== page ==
Python NumPy For Your Grandma - 2.4 Indexing 1-D Arrays

In this section, we’ll look at how to index a 1d array to access and modify its elements.

We’ll start by making a 1d array called foo with five elements.

import numpy as np
foo = np.array([10, 20, 30, 40, 50])
## [10 20 30 40 50]

We can access the ith element just like a python list using square bracket notation where the first element starts at index 0, the second element starts at index 1, and so on.

foo[0]  # 1st element
## 10
foo[1]  # 2nd element
## 20

If we want to modify an element, say we want to change the 2nd element to 99, then we can just do

foo[1] = 99
## [10 99 30 40 50]

Since we know foo has five elements, if we wanted to access the last element, we can do

## 50

If we want to make that more dynamic, we can replace the index, 4, with len(foo) - 1

foo[len(foo) - 1]
## 50

But we can make that even simpler with negative indexing. Just like python lists, the index -1 returns the last element in the array, -2 returns the second to last element, and so on.

## 50

And if we try to access an element outside the bounds of the array, we’ll get an “out of bounds” error.

foo[999]  # error: out of bounds

If we want to access multiple elements at once, we can do that too, using a list or numpy array of indices. For example, we could do

foo[[0, 1, 4]]
## array([10, 99, 50])

Or we could do

## array([10, 99, 10, 99])

Notice, the indices don’t need to be unique. We could even pass in something like this.

foo[np.zeros(shape=3)]  # error

Well, maybe not. The problem is that the zeros() function returns an array of floating point zeros by default, and indices need to be integers. So we make a slight tweak and set the dtype argument to int64 and we’re all good.

foo[np.zeros(shape=3, dtype='int64')]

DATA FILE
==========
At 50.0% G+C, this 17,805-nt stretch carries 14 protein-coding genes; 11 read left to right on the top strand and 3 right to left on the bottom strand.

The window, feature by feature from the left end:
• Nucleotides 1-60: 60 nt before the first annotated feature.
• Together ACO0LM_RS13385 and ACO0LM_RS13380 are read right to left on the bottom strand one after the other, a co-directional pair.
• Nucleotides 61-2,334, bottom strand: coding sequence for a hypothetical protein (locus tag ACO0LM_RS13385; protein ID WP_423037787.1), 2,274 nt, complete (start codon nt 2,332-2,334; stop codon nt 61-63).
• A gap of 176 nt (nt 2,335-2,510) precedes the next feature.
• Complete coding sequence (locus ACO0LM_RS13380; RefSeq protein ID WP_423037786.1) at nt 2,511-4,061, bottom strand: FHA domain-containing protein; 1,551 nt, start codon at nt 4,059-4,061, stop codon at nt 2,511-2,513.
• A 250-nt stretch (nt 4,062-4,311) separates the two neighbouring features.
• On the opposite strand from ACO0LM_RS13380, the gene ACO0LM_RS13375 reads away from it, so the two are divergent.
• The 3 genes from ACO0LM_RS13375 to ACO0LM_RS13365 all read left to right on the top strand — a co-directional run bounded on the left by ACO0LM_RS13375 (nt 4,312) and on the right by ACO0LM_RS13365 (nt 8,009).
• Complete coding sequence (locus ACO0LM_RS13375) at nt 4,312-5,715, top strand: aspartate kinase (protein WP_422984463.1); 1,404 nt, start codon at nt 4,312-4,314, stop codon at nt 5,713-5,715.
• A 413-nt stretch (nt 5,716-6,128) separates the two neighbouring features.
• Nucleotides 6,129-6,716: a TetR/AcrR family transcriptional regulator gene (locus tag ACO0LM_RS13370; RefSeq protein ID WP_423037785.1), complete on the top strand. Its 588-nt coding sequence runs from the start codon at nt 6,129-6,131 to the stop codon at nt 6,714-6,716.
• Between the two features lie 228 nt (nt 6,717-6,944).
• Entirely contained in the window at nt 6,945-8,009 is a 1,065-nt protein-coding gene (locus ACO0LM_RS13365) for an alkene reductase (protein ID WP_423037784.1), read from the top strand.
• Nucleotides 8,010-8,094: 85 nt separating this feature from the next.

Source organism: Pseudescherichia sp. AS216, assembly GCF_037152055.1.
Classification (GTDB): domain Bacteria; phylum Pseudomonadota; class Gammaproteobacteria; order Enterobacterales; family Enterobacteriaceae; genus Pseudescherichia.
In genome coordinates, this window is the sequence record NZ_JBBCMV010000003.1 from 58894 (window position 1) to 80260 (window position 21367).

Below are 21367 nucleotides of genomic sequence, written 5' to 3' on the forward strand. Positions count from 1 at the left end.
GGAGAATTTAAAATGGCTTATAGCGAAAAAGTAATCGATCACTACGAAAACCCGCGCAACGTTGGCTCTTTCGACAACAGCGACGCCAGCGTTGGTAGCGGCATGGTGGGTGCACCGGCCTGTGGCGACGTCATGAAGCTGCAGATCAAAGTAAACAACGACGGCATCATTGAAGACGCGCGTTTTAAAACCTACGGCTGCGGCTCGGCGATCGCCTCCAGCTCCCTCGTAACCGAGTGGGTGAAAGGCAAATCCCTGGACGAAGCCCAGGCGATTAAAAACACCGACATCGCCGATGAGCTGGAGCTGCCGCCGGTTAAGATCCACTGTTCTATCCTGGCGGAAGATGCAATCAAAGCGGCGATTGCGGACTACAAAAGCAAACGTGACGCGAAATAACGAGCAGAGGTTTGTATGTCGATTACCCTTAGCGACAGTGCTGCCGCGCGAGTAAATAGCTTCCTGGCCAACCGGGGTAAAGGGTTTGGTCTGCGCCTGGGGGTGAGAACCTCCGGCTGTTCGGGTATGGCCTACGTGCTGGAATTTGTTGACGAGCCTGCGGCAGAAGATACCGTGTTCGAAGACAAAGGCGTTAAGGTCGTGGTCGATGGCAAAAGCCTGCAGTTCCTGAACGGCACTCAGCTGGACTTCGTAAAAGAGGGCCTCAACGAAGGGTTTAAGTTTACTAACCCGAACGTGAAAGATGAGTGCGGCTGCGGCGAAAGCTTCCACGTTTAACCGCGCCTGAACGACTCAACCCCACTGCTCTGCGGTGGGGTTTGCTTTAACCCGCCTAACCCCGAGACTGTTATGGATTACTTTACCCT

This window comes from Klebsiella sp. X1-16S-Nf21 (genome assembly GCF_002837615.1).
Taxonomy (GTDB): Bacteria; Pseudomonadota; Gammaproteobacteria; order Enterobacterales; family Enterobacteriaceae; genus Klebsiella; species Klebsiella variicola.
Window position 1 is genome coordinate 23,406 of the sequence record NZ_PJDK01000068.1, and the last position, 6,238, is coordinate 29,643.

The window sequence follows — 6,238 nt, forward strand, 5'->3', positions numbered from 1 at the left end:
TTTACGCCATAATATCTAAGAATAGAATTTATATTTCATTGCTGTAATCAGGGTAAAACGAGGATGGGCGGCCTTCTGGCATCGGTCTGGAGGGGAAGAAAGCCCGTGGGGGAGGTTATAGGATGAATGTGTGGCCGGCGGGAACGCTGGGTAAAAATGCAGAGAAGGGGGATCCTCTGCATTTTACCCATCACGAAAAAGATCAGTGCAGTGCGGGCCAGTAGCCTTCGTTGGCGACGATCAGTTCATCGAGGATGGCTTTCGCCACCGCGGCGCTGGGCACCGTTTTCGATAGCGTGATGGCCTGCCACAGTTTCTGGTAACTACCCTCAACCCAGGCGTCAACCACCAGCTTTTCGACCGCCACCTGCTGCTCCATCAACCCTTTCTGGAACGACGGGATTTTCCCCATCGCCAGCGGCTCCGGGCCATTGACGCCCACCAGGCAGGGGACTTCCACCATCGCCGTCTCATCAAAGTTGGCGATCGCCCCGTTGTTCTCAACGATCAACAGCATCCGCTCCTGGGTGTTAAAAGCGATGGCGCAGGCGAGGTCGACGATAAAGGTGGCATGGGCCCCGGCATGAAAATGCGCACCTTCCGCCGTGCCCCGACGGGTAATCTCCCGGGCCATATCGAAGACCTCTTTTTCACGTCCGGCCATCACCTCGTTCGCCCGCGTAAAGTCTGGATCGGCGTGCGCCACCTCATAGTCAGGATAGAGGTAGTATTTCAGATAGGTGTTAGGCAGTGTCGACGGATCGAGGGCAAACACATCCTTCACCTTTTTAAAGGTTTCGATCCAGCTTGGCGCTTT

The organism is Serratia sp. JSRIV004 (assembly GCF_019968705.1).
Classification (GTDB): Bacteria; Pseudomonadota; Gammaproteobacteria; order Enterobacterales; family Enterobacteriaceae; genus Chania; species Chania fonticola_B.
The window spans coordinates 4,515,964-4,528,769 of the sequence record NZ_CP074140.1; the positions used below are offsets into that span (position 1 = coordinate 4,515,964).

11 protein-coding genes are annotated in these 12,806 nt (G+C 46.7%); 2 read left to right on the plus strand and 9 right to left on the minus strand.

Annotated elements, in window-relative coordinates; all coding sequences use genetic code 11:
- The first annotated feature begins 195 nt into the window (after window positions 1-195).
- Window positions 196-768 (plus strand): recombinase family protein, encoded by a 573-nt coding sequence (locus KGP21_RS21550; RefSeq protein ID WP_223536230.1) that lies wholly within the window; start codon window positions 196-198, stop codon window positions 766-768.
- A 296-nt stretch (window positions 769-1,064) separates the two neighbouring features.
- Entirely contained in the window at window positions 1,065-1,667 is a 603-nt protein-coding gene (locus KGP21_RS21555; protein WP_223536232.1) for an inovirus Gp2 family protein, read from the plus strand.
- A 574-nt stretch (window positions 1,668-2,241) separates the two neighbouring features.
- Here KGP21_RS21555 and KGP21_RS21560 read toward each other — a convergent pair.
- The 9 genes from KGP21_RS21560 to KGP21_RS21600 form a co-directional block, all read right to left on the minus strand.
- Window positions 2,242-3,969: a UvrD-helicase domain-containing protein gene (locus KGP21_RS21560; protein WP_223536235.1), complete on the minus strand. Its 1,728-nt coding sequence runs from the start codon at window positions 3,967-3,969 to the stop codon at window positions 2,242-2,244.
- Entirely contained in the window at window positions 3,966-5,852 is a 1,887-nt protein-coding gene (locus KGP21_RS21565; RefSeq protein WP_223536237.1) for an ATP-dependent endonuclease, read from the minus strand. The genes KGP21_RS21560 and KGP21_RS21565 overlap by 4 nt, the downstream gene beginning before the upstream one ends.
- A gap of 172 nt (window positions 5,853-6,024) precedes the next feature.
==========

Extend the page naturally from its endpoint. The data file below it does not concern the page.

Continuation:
## array([10, 10, 10])

We can also use slicing just like python lists. The signature here is basically foo[start index : end index : step size]. And there are a lot of shorthands to this, so let’s look at some examples.

If we do foo[:2], we get every element from the beginning of the array to index 2 exclusive.

## array([10, 99])

If we do foo[2:], we get every element from index 2 to the end of the array.

## array([30, 40, 50])

And if we do foo[::2], we get every other element from the beginning to the end. In other words we get the elements at indices 0, 2, 4, ….

## array([10, 30, 50])

Another thing we can do is modify multiple elements at once. For example,

foo[[0, 1, 4]] = [100, 200, 400]
## [100 200  30  40 400]

In this case, our list of values needs to be the same size as our list of indices, unless we assign to a single value in which case it gets applied to every index. For example, if we do foo[[0,1,4]] = [1,2], we’ll get a “shape mismatch” error.

But if we do foo[[0,1,4]] = 77, it gets assigned to each of those indices.

foo[[0,1,4]] = 77
## [77 77 30 40 77]

Course Curriculum

  1. Introduction
    1.1 Introduction
  2. Basic Array Stuff
    2.1 NumPy Array Motivation
    2.2 NumPy Array Basics
    2.3 Creating NumPy Arrays
    2.4 Indexing 1-D Arrays
    2.5 Indexing Multidimensional Arrays
    2.6 Basic Math On Arrays
    2.7 Challenge: High School Reunion
    2.8 Challenge: Gold Miner
    2.9 Challenge: Chic-fil-A
  3. Intermediate Array Stuff
    3.1 Broadcasting
    3.2 newaxis
    3.3 reshape()
    3.4 Boolean Indexing
    3.5 nan
    3.6 infinity
    3.7 random
    3.8 Challenge: Love Distance
    3.9 Challenge: Professor Prick
    3.10 Challenge: Psycho Parent
  4. Common Operations
    4.1 where()
    4.2 Math Functions
    4.3 all() and any()
    4.4 concatenate()
    4.5 Stacking
    4.6 Sorting
    4.7 unique()
    4.8 Challenge: Movie Ratings
    4.9 Challenge: Big Fish
    4.10 Challenge: Taco Truck
  5. Advanced Array Stuff
    5.1 Advanced Array Indexing
    5.2 View vs Copy
    5.3 Challenge: Population Verification
    5.4 Challenge: Prime Locations
    5.5 Challenge: The Game of Doors
    5.6 Challenge: Peanut Butter
  6. Final Boss
    6.1 as_strided()
    6.2 einsum()
    6.3 Challenge: One-Hot-Encoding
    6.4 Challenge: Cumulative Rainfall
    6.5 Challenge: Table Tennis
    6.6 Challenge: Where’s Waldo
    6.7 Challenge: Outer Product

Additional Content

  1. Python Pandas For Your Grandpa
  2. Neural Networks For Your Dog
  3. Introduction To Google Colab